Saturday, March 30, 2013
Waiting for poverty to strike is no game. It makes ordinary men and women helpless, desperate and scared. "If you look at it mathematically, there is no way out: we will just never be able to repay our bills to the EU and IMF," said Haris Christou, one young Cypriot speaking for his compatriots. "Am I afraid? Of course I am afraid. Everybody knows everything in Cyprus is going to get bad, really bad. And nobody knows where exactly we are headed."
On Wednesday night men and women, some young, some old, gave voice to that fear. They gathered outside the offices of the European commission, and then lined the road that leads up to Cyprus's colonial-era presidential palace, to protest against a rescue programme that, wittingly or not, will destroy their country's banking sector and bring its economy to its knees.
"Out with the troika", "Fuck the troika", "Go home Troika", said the placards. "No to the policies of austerity." "No to privatisations." "No to the memorandum of catastrophe."
But more than words, or any amount of hoarse chanting, it is uncertainty that now speaks loudest in Cyprus. The uncertainty that has come with the knowledge that the island's economic output will shrink dramatically as a result of the austerity now being demanded in return for €10bn in aid. The uncertainty unleashed by policies that will see many Cypriots wake up with much less than they once had in the bank. And the insecurity of suddenly being the subject of capital controls that possibly could change Cypriots' lives for years....I, too, would be inclined to withdraw all my funds from any Cyprus bank and I suspect there will be a run on them. There are 'policies in place' to restrict such a run but I don't see how they can prevent people taking out what is their own money. That is the worry. The Russians called it theft and so would any Cypriot who cannot access savings. The safest place to deposit money is still the UK and I'm surprised that London has not offered to make itself a safe haven for Italians, Portuguese and the Spanish to place their life savings. That's what I'd do if I were a Mediterranean saver. The GBP and USD have their moments but nobody will lose a penny by keeping their money in those currencies which are trusted around the world. I don't know how any Cypriot would be able to do a SWIFT transaction to get cash out of harm's way but surely it can be done.
Saturday, August 6, 2011
US government debt is a cornerstone of the world's financial system, is held in large amounts by foreign creditors such as China and Japan and is used as collateral on a daily basis by banks and investors. While the move has been anticipated by markets since last week's deal in Washington agreed a cut of only $2.5trillion in the deficit, it's unclear how markets will react when they open on Monday. America's debt is still rated AAA by Moody's and Fitch, the two other largest agencies. Analysts at Capital Economics said the move will "surely rock the financial markets when they open on Monday" but added that any moves are likely to be short-lived because the slowing global economy makes US government debt, or Treasuries, an attractive place for investors to park money. At roughly $9trillion in size, the Treasury market has advantages and liquidity that rival government bond markets, including Britain's, cannot match. Despite the threat of the downgrade, the prices for Treasuries are close to their highs for the year as investors seek safe-havens and expectations for economic growth diminish. Whatever the reaction next week, investors are clearer that the downgrade is a severe blow to America's prestige and is also likely to increase the US government's borrowing costs. JPMorgan this month estimated that such a move could add about $100bn a year to America's funding costs as lenders demand more to compensate for the greater risk. The US spent $414bn last year on interest payments. "I have a feeling the dust may settle quite quickly," said David Buik of BGC Partners in London. "The US Treasury market is the most liquid in the world." Either way, it frays nerves further before what was already going to be tense opening of financial markets next week.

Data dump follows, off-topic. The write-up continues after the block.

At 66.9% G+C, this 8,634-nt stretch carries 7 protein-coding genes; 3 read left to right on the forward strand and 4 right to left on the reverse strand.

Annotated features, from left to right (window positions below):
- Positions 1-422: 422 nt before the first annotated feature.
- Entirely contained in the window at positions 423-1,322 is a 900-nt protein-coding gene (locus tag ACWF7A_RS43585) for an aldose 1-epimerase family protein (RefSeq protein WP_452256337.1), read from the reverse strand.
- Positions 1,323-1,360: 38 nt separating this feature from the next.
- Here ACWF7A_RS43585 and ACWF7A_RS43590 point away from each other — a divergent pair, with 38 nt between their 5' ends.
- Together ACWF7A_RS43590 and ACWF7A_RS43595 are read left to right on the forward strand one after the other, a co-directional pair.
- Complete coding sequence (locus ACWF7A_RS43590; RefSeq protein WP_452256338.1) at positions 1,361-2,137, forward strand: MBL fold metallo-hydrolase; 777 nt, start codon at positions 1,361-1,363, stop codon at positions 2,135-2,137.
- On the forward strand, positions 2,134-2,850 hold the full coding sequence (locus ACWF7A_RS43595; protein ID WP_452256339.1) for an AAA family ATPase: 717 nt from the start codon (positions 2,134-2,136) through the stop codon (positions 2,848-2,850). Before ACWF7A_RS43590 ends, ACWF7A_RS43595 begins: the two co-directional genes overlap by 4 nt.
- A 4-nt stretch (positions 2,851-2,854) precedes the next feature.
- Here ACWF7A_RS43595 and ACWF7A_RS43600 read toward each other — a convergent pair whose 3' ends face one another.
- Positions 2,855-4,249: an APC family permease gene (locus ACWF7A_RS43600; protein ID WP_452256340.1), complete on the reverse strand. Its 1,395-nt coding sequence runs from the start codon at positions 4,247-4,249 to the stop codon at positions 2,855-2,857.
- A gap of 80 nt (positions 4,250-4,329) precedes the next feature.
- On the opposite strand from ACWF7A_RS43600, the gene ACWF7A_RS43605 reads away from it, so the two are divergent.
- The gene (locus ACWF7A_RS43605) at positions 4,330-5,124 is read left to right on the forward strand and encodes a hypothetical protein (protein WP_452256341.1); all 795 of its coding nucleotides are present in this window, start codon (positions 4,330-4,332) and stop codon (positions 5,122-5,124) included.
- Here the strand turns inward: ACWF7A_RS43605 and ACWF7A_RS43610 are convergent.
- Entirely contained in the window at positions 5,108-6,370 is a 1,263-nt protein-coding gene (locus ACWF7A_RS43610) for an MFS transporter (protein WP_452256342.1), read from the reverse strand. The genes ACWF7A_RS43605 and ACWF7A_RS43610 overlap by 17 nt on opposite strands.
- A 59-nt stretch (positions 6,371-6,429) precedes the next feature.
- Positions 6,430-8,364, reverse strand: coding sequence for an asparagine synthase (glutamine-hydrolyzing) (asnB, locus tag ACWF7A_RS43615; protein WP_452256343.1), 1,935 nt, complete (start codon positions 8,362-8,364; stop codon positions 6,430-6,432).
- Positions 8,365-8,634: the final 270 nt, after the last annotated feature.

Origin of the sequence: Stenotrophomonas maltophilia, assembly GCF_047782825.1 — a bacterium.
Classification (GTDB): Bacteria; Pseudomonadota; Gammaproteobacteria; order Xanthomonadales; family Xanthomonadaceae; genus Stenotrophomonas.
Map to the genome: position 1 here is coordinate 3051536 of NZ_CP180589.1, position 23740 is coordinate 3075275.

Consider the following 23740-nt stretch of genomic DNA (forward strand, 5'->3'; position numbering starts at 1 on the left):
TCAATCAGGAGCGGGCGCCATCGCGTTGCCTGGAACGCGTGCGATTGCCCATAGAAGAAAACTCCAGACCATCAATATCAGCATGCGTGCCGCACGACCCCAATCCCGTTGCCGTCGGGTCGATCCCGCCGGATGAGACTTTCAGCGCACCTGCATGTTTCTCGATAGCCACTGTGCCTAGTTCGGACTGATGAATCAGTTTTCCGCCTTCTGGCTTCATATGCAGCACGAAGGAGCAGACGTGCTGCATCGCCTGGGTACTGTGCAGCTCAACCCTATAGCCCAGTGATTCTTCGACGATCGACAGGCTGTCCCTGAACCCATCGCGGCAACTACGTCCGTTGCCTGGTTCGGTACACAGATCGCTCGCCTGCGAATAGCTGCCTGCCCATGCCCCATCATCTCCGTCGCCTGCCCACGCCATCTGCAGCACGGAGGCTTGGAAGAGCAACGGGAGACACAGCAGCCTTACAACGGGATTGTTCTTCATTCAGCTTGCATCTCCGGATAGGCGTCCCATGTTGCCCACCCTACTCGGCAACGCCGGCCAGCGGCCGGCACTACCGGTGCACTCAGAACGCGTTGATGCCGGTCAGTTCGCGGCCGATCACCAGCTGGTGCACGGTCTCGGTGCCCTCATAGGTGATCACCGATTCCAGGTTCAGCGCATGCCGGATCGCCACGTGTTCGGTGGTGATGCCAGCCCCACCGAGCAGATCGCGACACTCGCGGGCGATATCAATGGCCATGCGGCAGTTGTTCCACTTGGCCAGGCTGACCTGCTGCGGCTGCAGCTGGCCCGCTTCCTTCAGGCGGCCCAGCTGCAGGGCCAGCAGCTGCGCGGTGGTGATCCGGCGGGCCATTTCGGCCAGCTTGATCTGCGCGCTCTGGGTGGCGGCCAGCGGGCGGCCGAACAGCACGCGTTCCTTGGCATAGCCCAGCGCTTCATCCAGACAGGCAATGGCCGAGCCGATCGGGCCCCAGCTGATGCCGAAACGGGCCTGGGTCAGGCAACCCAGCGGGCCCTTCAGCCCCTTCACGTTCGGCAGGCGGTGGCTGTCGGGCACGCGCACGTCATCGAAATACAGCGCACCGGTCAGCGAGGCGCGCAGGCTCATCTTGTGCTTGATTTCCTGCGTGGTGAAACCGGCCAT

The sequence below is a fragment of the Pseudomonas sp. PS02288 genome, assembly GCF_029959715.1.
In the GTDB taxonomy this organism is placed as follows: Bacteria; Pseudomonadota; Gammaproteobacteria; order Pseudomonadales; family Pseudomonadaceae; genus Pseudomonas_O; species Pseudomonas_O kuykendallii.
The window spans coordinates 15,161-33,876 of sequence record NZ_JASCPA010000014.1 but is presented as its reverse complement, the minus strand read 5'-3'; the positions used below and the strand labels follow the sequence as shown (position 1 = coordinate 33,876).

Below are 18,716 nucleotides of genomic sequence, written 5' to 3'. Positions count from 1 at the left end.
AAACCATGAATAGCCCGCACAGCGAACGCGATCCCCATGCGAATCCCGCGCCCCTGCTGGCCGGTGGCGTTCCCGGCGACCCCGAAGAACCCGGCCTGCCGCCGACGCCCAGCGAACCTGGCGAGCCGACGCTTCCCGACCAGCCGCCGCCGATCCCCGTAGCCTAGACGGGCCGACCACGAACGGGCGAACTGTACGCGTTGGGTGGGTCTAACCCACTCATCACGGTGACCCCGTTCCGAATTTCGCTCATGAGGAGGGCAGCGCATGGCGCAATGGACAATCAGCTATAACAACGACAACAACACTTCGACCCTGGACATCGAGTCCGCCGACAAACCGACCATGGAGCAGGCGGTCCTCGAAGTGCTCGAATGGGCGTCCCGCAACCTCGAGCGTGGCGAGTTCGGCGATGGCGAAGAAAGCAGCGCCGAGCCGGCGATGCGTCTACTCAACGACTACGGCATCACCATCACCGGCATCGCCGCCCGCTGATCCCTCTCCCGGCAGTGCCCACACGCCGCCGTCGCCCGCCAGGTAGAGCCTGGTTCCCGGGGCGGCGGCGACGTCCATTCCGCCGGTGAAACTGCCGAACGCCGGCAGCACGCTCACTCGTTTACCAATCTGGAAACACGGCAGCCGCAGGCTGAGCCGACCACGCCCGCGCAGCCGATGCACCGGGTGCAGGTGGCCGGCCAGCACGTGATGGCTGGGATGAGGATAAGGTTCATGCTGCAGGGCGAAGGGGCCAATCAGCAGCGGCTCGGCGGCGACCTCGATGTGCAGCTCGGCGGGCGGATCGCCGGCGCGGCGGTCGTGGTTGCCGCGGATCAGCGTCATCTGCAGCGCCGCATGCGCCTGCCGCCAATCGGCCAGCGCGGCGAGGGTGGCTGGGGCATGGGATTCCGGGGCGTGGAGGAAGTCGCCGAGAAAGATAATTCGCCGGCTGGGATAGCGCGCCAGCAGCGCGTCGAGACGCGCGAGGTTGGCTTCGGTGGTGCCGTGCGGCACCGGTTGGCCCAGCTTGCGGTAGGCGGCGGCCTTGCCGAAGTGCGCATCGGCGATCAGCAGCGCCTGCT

Saturday, January 22, 2011
Five cajas failed Europe-wide stress tests on banks last year. The Bank of Spain has forced them into a round of mergers, reducing their number from 45 to 17 last year. High levels of bad property loans at the cajas are seen as a major risk for Spain as it slashes its budget deficit to stave off fears it will need an Irish or Greek-style rescue from the European Union and International Monetary Fund. Estimates of the cost of recapitalising the savings banks range from €17bn (£14.4bn) to €120bn, with consensus falling in the €25bn to €50bn range, according to Reuters. Economists say Spain could afford that level of rescue without seeking outside aid.The banking sector has so far set aside €88bn to cover losses on total loans of €439bn to real estate and construction. Spain's borrowing costs have soared amid worries that the sovereign debt crisis that forced Greece and Ireland to seek bailouts will spread to Portugal and then Spain. A budget deficit of 9.3% of GDP in 2010 and stagnant growth have added to the worries, though the government is hitting deficit reduction targets and pledges pension and labour reform shortly. Analysts welcomed the promise of caja recapitalisation. "This underpins hopes that Spain is now on the right track," Commerzbank strategist David Schnautz told Reuters.